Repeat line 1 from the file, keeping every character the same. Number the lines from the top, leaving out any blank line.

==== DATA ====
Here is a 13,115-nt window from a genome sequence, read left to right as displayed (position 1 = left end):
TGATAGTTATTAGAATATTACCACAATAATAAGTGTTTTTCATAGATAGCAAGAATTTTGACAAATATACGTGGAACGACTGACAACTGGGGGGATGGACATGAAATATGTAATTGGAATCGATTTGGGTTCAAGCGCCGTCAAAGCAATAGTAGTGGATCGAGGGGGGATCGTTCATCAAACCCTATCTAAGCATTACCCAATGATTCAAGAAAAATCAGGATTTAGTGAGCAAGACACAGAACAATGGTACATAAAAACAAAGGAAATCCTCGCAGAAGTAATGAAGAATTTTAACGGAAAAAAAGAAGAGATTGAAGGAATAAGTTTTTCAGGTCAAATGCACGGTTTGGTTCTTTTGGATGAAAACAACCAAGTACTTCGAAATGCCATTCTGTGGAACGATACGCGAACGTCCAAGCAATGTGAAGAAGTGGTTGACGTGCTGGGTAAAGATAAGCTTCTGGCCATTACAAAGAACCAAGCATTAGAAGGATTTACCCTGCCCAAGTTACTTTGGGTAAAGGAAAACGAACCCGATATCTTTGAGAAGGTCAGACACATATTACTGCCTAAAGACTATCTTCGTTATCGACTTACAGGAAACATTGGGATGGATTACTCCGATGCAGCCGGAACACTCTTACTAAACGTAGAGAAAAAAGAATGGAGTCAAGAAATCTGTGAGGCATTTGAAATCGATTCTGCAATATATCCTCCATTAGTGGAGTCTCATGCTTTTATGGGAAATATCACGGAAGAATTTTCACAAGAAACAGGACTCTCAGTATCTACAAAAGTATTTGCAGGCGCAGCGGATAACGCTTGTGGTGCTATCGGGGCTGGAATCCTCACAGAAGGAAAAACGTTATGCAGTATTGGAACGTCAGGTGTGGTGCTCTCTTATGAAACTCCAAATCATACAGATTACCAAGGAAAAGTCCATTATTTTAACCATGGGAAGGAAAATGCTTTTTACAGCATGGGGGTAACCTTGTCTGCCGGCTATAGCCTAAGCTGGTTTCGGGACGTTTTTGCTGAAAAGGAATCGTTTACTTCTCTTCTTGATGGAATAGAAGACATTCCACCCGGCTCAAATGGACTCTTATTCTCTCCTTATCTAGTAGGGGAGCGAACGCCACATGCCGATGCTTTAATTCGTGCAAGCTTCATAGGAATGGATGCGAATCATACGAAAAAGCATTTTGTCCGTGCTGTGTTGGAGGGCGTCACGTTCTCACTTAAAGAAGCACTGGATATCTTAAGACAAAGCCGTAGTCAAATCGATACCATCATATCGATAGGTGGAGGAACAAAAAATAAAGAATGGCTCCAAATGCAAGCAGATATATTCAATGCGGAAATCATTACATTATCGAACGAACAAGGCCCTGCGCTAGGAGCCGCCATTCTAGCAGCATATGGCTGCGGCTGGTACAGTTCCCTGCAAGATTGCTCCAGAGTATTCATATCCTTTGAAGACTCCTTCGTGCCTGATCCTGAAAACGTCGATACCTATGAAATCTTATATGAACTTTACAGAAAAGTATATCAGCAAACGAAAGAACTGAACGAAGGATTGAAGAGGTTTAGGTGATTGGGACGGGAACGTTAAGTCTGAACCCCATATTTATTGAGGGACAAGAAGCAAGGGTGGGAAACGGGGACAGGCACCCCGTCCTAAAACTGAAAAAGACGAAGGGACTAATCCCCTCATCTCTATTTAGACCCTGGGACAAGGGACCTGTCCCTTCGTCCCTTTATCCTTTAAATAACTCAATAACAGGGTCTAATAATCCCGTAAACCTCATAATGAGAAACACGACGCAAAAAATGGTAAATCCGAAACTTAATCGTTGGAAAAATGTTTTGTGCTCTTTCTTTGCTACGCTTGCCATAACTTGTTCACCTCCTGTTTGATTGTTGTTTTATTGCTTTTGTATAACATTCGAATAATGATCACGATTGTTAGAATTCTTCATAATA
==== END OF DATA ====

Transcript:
Here is a 13,115-nt window from a genome sequence, read left to right as displayed (position 1 = left end):